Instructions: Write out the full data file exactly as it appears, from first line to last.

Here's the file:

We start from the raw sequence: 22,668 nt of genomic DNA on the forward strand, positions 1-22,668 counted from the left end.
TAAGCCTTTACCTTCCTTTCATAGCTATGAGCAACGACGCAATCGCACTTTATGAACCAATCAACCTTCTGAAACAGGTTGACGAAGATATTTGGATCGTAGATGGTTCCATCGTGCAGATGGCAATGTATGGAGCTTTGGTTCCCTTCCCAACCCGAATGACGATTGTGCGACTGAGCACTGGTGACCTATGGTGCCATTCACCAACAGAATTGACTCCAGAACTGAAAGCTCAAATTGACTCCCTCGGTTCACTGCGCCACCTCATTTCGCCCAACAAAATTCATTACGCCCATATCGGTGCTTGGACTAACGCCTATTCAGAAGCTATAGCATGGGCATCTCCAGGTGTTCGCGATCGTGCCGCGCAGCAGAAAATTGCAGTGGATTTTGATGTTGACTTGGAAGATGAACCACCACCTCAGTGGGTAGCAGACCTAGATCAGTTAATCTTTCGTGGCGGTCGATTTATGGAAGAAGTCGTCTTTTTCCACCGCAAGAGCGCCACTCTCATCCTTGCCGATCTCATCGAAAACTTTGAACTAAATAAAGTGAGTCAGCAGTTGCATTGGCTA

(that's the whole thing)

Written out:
We start from the raw sequence: 22,668 nt of genomic DNA on the forward strand, positions 1-22,668 counted from the left end.
TAAGCCTTTACCTTCCTTTCATAGCTATGAGCAACGACGCAATCGCACTTTATGAACCAATCAACCTTCTGAAACAGGTTGACGAAGATATTTGGATCGTAGATGGTTCCATCGTGCAGATGGCAATGTATGGAGCTTTGGTTCCCTTCCCAACCCGAATGACGATTGTGCGACTGAGCACTGGTGACCTATGGTGCCATTCACCAACAGAATTGACTCCAGAACTGAAAGCTCAAATTGACTCCCTCGGTTCACTGCGCCACCTCATTTCGCCCAACAAAATTCATTACGCCCATATCGGTGCTTGGACTAACGCCTATTCAGAAGCTATAGCATGGGCATCTCCAGGTGTTCGCGATCGTGCCGCGCAGCAGAAAATTGCAGTGGATTTTGATGTTGACTTGGAAGATGAACCACCACCTCAGTGGGTAGCAGACCTAGATCAGTTAATCTTTCGTGGCGGTCGATTTATGGAAGAAGTCGTCTTTTTCCACCGCAAGAGCGCCACTCTCATCCTTGCCGATCTCATCGAAAACTTTGAACTAAATAAAGTGAGTCAGCAGTTGCATTGGCTA